Consumer confidence in the Latin America region declined for the second consecutive quarter to an index score of 90 in the second quarter, fueled by falling index scores in six of the seven countries measured, according to findings from Nielsen’s Global Survey of Consumer Confidence and Spending Intentions. Colombia was the only country that reported an increase from the first quarter, as confidence there climbed two points to 95. Confidence in Brazil (100), Chile (92) and Venezuela (72) declined six points each; confidence in Peru (98) and Argentina (68) dropped three points each; and confidence in Mexico (85) fell one point.
“In Brazil, while household income continues to grow and the unemployment rate remains low, inflation for food and beverages and high credit interest rates continue,” said Eduardo Ragasol, country manager, Nielsen Brazil. “There was a sense of good will and pride associated with hosting the FIFA World Cup, but the country is also in the midst of a presidential campaign, and consumers are cautious about the future.”
Regionally, the outlook for job prospects declined in all seven countries in Latin America, with job prospect sentiment dropping 10 percentage points in Chile, 7 points in Brazil and 6 points in Argentina. The percentage of those who felt mired in recession increased from 62 percent in the first quarter to 67 percent in the latest period. Cash-strapped Latin Americans also reined in spending intentions across all categories measured in the second quarter.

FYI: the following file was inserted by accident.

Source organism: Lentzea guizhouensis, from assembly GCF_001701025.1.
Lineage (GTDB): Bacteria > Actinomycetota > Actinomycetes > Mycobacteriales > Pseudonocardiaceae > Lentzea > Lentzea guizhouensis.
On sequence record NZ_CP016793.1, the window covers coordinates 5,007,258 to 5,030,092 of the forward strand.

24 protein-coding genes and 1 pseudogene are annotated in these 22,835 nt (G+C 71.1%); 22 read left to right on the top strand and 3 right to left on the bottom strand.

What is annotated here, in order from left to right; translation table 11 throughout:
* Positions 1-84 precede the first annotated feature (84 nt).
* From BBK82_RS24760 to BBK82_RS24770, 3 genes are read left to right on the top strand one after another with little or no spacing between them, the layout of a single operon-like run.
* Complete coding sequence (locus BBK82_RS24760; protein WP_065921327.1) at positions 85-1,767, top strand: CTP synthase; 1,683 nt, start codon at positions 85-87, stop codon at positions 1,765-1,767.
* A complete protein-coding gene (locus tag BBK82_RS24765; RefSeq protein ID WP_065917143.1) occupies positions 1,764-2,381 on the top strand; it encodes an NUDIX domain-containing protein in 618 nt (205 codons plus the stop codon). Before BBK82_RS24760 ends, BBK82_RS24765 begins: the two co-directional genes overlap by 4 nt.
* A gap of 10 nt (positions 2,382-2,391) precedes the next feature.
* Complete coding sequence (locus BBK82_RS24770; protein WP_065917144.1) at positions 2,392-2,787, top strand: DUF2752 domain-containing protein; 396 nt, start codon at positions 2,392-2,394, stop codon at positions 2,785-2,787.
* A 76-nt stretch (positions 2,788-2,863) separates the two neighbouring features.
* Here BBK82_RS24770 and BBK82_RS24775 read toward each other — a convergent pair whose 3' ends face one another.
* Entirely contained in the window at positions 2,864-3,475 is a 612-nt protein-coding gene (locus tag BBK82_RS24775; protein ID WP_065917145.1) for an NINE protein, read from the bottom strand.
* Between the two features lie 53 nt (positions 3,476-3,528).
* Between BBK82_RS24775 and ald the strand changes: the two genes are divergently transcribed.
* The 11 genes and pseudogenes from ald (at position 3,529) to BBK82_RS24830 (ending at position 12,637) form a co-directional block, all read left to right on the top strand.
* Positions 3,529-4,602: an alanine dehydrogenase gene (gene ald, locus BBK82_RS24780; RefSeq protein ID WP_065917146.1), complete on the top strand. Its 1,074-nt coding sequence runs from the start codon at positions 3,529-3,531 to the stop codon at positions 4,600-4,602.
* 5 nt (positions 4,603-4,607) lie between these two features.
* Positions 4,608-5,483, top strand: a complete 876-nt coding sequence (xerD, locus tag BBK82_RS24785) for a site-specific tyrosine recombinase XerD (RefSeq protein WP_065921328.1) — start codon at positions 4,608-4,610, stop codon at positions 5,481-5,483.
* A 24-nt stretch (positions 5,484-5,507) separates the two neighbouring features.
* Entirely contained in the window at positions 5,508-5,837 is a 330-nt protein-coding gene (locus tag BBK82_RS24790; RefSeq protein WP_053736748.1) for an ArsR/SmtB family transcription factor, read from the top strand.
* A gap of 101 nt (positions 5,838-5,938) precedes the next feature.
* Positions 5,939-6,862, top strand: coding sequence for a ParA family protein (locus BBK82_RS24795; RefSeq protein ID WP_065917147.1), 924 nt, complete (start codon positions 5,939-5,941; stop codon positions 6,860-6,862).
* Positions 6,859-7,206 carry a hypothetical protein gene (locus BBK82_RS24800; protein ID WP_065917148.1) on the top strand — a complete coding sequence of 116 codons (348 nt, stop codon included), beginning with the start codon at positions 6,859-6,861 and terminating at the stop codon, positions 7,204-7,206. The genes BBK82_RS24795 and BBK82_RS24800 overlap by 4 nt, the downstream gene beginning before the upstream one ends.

A closer look at consumer perceptions in Brazil reveals a deeper story that goes beyond the country’s index score of 100. While the confidence level is at the optimistic baseline and 70 percent of respondents feel confident about their personal finances, 78 percent say they changed their spending behavior to save more money—a 6 percent increase in saving sentiment from the previous quarter, and the highest score recorded by Nielsen’s survey, to date.
At the root of these spending and saving patterns, is a recessionary mindset. While just 32 percent of Brazilian respondents felt that their country was in a recession in the fourth quarter of 2012, that number has steadily increased–peaking at 63 percent this latest quarter.
Analyzing nine years of historical consumer confidence data by region, country and time period can now be accomplished with the click of the mouse. Use the Global Consumer Confidence Trend Tracker to explore consumer confidence in Brazil and other countries dating back to 2005.
For more detail and insight, download Nielsen’s Global Survey of Consumer Confidence and Spending Intentions.
The findings in this survey are based on respondents with online access across 60 countries. While an online survey methodology allows for tremendous scale and global reach, it provides a perspective only on the habits of existing Internet users, not total populations. In developing markets where online penetration has not reached majority potential, audiences may be younger and more affluent than the general population of that country. Additionally, survey responses are based on claimed behavior, rather than actual metered data.